A first book in writing English - PDF book by Edwin Herbert Lewis

A first book in writing English (1897)

A first book in writing English

From Introduction:

It sometimes happens that the study of the principles of composition is left until the overcrowded last year of the high school, under the plea that facts ought to precede generalizations. Is it not better to have the pupil begin two or three years earlier than this to frame simple generalizations for his own future guidance?

 The first-year student daily awakes to new experiences and problems. He demands rules and reasons: '• How shall he choose theme topics? How much shall he put into a sentence? Why is electrocution in bad usage? "

The complex process wherein invention, ^ as it proceeds, is rectified by criticism, involves many delicate reflexes. The formulated principle, invaluable to the student in revising, in turn, grows to be an unconscious factor in every succeeding act of composition.

 The more essential rules ought not to be mere phantoms to the boy just completing his first year  in secondary school. In regard to other matters of living, great principles are taught to him from infancy, without the slightest fear of setting up too analytic a state of mind. If a boy of three may be told "always to do one thing at a time,"' must a boy be eighteen before he is told, "always to write about one thing at a time"? 

At three the child is required to control some of his strongest emotions; must he be eighteen before he is asked to check digressions in the paragraph? And is it possible to implant a genuine habit of checking digressions except by leading the student from particular instances to some generalization which he may keep in mind as a norm for future self-criticism? Synthesis and analysis cannot safely be separated; a good prescription for most rhetorical disorders is, more of both. Indeed, what seems to be needed today in teaching composition is not one thing, but several: 

The remarkable strength of the verbal memory in students of the first two years of secondary school is a fact by which every teacher must have been impressed.^ Add to this fact ' the other, that the pupil's social interests are now in a perfect renaissance of liveliness, and you have exactly the conditions for enlarging the working vocabulary. It is now or never. The boy, though like the man he hates a fine distinction in conversation, is grow- ing out of the exaggerated reticence wliich has of late seemed to him the manly thing. He is no longer determined to employ what Mrs Meynell, speaking of the boy of twelve, calls his "carefully shortened vocabulary."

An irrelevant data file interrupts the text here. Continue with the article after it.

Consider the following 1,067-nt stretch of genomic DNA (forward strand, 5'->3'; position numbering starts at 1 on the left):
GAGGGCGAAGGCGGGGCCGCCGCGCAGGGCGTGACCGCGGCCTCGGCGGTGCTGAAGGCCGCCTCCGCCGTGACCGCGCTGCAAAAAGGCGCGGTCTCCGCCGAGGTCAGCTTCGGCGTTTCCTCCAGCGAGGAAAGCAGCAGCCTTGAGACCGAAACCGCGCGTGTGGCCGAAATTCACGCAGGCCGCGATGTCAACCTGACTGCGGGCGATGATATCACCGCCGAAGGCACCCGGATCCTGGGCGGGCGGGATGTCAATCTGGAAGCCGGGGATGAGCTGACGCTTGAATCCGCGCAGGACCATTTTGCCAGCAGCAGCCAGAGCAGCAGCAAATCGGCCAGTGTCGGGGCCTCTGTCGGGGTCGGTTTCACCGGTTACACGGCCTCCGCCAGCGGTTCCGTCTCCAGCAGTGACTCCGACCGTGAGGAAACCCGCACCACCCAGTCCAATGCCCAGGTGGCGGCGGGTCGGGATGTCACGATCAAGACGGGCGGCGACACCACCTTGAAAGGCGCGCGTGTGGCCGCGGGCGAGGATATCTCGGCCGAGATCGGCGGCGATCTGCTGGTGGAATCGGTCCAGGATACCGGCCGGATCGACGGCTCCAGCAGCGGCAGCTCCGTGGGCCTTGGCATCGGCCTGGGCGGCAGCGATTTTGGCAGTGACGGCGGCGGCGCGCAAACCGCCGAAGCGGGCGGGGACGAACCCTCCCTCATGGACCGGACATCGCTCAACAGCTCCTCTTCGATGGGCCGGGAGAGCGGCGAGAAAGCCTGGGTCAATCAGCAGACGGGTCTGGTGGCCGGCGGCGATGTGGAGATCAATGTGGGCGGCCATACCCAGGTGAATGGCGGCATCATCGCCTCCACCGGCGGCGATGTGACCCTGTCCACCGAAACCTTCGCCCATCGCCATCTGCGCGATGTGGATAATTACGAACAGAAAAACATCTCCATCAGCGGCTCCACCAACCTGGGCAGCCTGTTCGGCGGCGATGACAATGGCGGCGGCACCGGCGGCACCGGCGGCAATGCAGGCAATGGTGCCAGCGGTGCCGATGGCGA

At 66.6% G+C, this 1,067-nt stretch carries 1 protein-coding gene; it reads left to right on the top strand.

Our plan provides for a good many short compositions. These, as well as all other exercises, should be written on uniform theme-paper,^ say eight inches by ten, with a broad margin at both sides. There are advantages to the double margin. First, it is easier for the reader of the theme to jot down his suggestions at the right since he need not turn the paper to do so. Secondly, it is well for the student to learn the knack of keeping a straight edge at the left hand. Only one side of the paper should be written on. If a mistake is made, a heavy line may be drawn through the word.

 The manuscript ought to present the neat- est possible appearance. Blank spaces are to be avoided at the end of lines, except where a paragraph ends. The straight edge, referred to above, is to be scrupulously preserved at the left of the page, except that when a new paragraph (that is, division of the theme) is to begin, the first line of it should start about two inches farther to the right than the other lines.


Preface ......... v
Introductory Explanations ..... 1
I. The Art of Writing English ... 5
II. On Heading Alodd, and on Spelling. 12
III. A Review of Punctuation ... 21
IV. Grammatical Phases of Writing English 43
V. On Dividing a Paragraph into Sentences 74
VI. On Well-knit Sentences .... 96
VII. On Organizing the Theme . . . .114
VIII. On Correctness in Choice of Words. 147
IX. Sources of the English Vocabulary. 181
X. The Mastery of a Writing Vocabulary 194
XI. Right Number and Skilful Choice of Words 227
XII. Letter- Writing ...... 255
XIII. Reproduction, Abstract, Summary Abridgment ...... 262
XIV. Narration and Description . . . 271
XV. Exposition and Argument . . . 279

the book details :
  • Author: Edwin Herbert Lewis
  • Publication date: 1897
  • Company: New York: The Macmillan company; London, Macmillan & co., ltd.

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